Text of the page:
youth worker, youth ministry, vulnerability

Vulnerability in Leadership

By Doug Franklin May 13, 2011

Last night I had the opportunity to lead our youth group through the second week of Youth Ministry 360’s Engage study, a four week study on being in the world, but not of the world. The last two weeks have resulted in some of the best discussions we’ve had all year. I’ve been so encouraged to see our students open up to the challenges that are presented to them. Last night we spent time studying Ephesians 2:1-7. We dove deep into the verses, pulling out the truth soaked into the words Paul had written. After a while of open discussion, we spent some time in silence, having everyone write down on a piece of paper what the ‘world’ looked like their own lives and how it affected how they were living, and to pray through how God would want them to give up these strongholds. It was a really powerful time for our students, and for myself.

Too often when I show up to volunteer at youth group, my words get away from me. I use sarcasm too much. And I know it damages my relationship with the students. As I sat there last night with my piece of paper, I kept coming back to the way I use my words and the negative effects they have on my relationships with students. After our time of silence, I pulled the whole group back together and did something that was really hard. I apologized. I told my students how sorry I was for using my words in a negative way and asked for their forgiveness. As I spoke I noticed genuine smiles on some of their faces, as if telling me with their expressions they forgave me. And then the loudest boy in the circle yelled out, “I forgive you Dan!” and everyone else chimed in too.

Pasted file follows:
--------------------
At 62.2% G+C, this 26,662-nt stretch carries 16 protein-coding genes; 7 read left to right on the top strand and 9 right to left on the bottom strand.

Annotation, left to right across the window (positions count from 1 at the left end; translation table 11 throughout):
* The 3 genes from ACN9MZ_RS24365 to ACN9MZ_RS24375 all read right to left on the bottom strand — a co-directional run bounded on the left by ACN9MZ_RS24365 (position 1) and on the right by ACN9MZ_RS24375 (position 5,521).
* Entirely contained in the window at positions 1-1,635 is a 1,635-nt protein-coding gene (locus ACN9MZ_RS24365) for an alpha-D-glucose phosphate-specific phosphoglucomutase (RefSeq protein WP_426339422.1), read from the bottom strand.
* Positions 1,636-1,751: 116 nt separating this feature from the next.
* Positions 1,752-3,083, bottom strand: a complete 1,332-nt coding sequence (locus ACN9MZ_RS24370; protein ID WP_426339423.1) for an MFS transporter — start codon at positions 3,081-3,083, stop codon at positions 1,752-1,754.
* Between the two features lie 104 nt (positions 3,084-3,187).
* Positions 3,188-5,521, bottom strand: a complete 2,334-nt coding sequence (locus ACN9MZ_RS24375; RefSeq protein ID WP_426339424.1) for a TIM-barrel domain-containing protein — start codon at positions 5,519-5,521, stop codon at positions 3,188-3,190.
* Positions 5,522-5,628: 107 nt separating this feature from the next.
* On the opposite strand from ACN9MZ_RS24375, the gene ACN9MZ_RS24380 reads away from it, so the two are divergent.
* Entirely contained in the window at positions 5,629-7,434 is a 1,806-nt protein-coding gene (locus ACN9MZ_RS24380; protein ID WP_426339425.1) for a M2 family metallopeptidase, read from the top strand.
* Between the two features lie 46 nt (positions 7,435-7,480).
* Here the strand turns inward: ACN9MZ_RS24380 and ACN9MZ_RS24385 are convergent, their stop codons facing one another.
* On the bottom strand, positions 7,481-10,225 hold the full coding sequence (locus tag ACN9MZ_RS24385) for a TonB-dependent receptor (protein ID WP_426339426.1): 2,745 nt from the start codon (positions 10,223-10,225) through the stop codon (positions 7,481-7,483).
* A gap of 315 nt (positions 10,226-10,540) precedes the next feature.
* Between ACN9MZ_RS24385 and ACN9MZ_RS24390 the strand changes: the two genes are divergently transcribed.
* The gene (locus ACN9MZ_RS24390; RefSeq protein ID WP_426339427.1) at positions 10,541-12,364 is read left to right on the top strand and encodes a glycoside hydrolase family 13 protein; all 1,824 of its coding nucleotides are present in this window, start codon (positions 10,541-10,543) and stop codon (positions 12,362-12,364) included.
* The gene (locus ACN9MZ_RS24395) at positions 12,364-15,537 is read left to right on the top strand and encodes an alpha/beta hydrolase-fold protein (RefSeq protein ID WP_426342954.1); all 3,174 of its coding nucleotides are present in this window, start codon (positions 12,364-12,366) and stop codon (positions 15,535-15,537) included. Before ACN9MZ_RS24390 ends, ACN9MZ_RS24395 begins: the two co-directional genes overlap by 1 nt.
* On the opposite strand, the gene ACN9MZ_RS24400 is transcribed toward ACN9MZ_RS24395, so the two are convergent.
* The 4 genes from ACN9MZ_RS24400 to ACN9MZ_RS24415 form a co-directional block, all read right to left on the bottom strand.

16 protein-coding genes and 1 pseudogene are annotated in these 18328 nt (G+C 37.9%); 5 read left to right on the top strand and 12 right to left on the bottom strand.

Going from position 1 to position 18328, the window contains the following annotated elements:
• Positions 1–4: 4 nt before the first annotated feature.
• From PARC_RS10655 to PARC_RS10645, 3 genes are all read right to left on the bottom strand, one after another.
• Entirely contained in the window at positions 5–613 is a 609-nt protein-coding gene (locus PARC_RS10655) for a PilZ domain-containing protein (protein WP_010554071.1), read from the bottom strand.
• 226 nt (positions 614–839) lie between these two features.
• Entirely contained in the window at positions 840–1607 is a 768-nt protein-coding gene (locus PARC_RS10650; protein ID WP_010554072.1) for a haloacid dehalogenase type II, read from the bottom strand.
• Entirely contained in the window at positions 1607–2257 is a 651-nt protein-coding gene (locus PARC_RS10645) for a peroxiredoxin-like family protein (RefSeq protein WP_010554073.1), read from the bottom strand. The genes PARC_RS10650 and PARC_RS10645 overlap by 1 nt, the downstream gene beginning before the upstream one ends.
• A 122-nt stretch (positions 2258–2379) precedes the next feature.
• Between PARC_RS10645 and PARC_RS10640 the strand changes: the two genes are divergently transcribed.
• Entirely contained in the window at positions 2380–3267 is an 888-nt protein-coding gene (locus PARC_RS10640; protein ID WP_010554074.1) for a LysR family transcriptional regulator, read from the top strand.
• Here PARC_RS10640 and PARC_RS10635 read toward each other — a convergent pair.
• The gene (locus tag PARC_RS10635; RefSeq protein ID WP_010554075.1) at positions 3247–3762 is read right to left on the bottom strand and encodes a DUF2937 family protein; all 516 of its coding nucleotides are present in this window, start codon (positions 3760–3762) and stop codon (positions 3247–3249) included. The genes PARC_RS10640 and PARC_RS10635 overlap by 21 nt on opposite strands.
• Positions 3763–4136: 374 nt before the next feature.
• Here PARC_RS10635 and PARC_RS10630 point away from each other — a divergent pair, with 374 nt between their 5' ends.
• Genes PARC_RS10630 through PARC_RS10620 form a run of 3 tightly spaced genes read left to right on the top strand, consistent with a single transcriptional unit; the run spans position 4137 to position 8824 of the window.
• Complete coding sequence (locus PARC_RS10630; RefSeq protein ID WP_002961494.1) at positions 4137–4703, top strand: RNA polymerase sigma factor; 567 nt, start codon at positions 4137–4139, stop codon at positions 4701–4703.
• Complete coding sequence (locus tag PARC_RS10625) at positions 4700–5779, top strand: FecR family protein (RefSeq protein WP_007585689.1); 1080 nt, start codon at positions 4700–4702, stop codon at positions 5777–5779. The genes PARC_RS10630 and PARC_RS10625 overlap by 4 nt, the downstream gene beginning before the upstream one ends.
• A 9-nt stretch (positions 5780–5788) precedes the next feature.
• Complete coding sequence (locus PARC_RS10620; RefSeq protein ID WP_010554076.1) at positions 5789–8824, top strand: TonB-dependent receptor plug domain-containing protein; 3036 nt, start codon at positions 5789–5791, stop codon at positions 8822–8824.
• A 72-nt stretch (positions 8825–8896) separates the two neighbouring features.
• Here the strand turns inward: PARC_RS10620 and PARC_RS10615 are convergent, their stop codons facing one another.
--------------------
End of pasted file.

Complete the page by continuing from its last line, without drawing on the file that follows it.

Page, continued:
Vulnerability in leadership is always hard, but I discovered last night how rewarding it is too. I have the challenge in front of me now to use my words for good, with the groundwork been laid for improving those relationships.

About the Author

Doug Franklin

Doug Franklin is the president of LeaderTreks, an innovative leadership development organization focusing on students and youth workers. Doug and his wife, Angie, live in West Chicago, Illinois. They don’t have any kids, but they have 2 dogs that think they are children. Diesel and Penelope are Weimaraners  who never leave their side. Doug grew up in…  Read More